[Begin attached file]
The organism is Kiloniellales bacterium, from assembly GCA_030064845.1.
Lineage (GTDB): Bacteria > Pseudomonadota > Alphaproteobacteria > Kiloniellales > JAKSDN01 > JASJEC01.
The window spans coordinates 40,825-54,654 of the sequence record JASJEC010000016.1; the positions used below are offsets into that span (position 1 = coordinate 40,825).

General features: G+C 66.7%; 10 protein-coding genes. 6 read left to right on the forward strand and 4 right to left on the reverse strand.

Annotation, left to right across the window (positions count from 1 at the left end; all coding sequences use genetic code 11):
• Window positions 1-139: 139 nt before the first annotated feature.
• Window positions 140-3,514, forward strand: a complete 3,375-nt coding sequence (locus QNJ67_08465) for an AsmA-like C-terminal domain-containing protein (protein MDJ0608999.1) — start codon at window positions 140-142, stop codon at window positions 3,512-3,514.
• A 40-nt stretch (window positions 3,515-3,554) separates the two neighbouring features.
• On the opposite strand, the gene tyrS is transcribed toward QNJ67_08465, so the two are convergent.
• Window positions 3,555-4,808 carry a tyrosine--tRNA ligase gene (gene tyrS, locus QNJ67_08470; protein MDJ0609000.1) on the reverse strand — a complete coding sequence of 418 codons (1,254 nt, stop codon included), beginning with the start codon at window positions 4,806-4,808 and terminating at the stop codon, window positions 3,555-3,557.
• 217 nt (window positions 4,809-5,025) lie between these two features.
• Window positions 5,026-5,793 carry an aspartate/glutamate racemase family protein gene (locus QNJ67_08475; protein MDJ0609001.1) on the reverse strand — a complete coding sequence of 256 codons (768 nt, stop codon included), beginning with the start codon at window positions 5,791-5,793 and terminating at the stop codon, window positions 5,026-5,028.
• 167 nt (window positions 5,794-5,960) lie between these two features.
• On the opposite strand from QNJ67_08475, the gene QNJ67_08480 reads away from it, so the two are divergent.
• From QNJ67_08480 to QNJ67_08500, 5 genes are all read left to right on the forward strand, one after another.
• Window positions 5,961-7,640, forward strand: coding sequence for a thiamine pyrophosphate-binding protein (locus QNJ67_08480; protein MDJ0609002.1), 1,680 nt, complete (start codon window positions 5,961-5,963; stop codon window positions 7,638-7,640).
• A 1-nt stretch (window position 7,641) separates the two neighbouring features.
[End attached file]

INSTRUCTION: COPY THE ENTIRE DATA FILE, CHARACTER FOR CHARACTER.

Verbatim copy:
The organism is Kiloniellales bacterium, from assembly GCA_030064845.1.
Lineage (GTDB): Bacteria > Pseudomonadota > Alphaproteobacteria > Kiloniellales > JAKSDN01 > JASJEC01.
The window spans coordinates 40,825-54,654 of the sequence record JASJEC010000016.1; the positions used below are offsets into that span (position 1 = coordinate 40,825).

General features: G+C 66.7%; 10 protein-coding genes. 6 read left to right on the forward strand and 4 right to left on the reverse strand.

Annotation, left to right across the window (positions count from 1 at the left end; all coding sequences use genetic code 11):
• Window positions 1-139: 139 nt before the first annotated feature.
• Window positions 140-3,514, forward strand: a complete 3,375-nt coding sequence (locus QNJ67_08465) for an AsmA-like C-terminal domain-containing protein (protein MDJ0608999.1) — start codon at window positions 140-142, stop codon at window positions 3,512-3,514.
• A 40-nt stretch (window positions 3,515-3,554) separates the two neighbouring features.
• On the opposite strand, the gene tyrS is transcribed toward QNJ67_08465, so the two are convergent.
• Window positions 3,555-4,808 carry a tyrosine--tRNA ligase gene (gene tyrS, locus QNJ67_08470; protein MDJ0609000.1) on the reverse strand — a complete coding sequence of 418 codons (1,254 nt, stop codon included), beginning with the start codon at window positions 4,806-4,808 and terminating at the stop codon, window positions 3,555-3,557.
• 217 nt (window positions 4,809-5,025) lie between these two features.
• Window positions 5,026-5,793 carry an aspartate/glutamate racemase family protein gene (locus QNJ67_08475; protein MDJ0609001.1) on the reverse strand — a complete coding sequence of 256 codons (768 nt, stop codon included), beginning with the start codon at window positions 5,791-5,793 and terminating at the stop codon, window positions 5,026-5,028.
• 167 nt (window positions 5,794-5,960) lie between these two features.
• On the opposite strand from QNJ67_08475, the gene QNJ67_08480 reads away from it, so the two are divergent.
• From QNJ67_08480 to QNJ67_08500, 5 genes are all read left to right on the forward strand, one after another.
• Window positions 5,961-7,640, forward strand: coding sequence for a thiamine pyrophosphate-binding protein (locus QNJ67_08480; protein MDJ0609002.1), 1,680 nt, complete (start codon window positions 5,961-5,963; stop codon window positions 7,638-7,640).
• A 1-nt stretch (window position 7,641) separates the two neighbouring features.